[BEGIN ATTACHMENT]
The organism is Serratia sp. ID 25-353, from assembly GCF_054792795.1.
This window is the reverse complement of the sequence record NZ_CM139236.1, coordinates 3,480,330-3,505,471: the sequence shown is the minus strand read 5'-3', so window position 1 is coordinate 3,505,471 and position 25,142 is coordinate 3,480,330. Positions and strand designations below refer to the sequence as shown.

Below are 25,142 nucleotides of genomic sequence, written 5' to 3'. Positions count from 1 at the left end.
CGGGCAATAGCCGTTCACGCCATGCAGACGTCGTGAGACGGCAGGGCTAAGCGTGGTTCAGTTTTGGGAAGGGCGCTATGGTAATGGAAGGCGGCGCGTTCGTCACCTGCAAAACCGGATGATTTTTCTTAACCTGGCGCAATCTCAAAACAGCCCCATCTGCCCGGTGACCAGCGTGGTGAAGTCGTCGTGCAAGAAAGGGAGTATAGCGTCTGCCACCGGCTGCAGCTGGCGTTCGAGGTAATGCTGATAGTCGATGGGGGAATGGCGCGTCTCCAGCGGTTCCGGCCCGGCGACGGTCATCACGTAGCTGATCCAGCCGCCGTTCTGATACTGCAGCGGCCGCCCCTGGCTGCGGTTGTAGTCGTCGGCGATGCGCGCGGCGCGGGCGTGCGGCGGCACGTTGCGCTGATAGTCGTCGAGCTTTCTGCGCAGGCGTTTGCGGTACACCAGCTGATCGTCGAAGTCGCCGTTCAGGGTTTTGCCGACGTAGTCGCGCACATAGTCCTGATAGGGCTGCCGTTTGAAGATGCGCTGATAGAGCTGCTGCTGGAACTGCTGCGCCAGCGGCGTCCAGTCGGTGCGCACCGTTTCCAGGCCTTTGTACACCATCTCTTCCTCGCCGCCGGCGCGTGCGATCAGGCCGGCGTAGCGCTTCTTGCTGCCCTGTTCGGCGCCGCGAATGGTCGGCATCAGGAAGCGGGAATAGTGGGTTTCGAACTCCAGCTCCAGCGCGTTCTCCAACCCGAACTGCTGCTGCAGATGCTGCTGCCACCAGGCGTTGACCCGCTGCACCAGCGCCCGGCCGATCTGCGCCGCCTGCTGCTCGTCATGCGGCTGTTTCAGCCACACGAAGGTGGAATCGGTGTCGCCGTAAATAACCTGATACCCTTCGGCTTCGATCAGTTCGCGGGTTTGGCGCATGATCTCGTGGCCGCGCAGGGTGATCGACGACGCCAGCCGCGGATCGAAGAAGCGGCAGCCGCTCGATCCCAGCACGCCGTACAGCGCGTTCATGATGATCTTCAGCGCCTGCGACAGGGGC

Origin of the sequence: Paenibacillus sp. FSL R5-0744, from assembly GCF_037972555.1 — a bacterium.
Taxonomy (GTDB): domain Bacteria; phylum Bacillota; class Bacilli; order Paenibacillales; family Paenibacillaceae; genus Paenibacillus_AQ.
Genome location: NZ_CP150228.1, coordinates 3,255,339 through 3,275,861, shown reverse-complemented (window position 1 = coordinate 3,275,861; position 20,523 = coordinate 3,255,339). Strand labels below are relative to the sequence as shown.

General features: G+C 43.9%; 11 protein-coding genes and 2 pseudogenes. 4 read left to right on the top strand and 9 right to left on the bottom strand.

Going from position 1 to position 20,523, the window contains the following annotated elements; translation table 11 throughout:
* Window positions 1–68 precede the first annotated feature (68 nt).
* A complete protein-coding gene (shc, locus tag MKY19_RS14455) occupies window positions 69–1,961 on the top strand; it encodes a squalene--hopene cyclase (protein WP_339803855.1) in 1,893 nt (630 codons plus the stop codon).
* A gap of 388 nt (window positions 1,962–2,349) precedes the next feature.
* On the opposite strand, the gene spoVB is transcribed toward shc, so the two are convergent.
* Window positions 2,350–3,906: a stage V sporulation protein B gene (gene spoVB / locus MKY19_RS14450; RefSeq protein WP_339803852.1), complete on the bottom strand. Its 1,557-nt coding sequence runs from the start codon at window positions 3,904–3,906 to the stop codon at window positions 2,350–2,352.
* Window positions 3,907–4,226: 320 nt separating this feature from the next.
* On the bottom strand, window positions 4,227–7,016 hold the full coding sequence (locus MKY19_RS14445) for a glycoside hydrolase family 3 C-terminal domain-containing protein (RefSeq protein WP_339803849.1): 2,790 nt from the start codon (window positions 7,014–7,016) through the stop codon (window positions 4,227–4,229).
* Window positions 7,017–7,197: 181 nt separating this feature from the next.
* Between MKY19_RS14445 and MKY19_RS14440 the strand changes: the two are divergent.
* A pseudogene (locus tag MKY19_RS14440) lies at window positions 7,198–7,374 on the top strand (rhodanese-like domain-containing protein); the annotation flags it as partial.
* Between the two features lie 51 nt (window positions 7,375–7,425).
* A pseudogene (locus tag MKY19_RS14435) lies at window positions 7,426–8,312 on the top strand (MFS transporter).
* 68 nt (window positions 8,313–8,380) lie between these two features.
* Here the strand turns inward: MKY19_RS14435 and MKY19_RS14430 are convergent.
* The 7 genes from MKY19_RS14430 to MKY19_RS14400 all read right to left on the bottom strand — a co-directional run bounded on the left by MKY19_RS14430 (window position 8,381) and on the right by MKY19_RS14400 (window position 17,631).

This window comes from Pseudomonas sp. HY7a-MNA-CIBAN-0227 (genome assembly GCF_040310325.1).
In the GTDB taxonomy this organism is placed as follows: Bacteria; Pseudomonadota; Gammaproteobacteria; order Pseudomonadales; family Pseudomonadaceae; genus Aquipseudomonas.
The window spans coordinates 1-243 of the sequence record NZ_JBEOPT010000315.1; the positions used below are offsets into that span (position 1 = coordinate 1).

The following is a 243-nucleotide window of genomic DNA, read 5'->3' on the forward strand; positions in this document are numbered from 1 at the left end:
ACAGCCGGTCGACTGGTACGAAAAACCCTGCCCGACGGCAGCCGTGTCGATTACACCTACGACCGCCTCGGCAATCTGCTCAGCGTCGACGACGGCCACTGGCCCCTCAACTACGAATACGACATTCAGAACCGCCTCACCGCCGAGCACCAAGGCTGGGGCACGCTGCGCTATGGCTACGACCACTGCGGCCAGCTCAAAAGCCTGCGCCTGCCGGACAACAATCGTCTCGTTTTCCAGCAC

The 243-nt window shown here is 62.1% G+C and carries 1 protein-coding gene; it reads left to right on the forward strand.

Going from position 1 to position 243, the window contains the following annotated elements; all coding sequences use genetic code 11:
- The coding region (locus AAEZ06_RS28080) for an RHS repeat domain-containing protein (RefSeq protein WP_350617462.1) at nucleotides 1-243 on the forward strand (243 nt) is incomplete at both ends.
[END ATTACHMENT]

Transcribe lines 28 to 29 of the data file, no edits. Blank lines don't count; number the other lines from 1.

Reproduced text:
The following is a 243-nucleotide window of genomic DNA, read 5'->3' on the forward strand; positions in this document are numbered from 1 at the left end:
ACAGCCGGTCGACTGGTACGAAAAACCCTGCCCGACGGCAGCCGTGTCGATTACACCTACGACCGCCTCGGCAATCTGCTCAGCGTCGACGACGGCCACTGGCCCCTCAACTACGAATACGACATTCAGAACCGCCTCACCGCCGAGCACCAAGGCTGGGGCACGCTGCGCTATGGCTACGACCACTGCGGCCAGCTCAAAAGCCTGCGCCTGCCGGACAACAATCGTCTCGTTTTCCAGCAC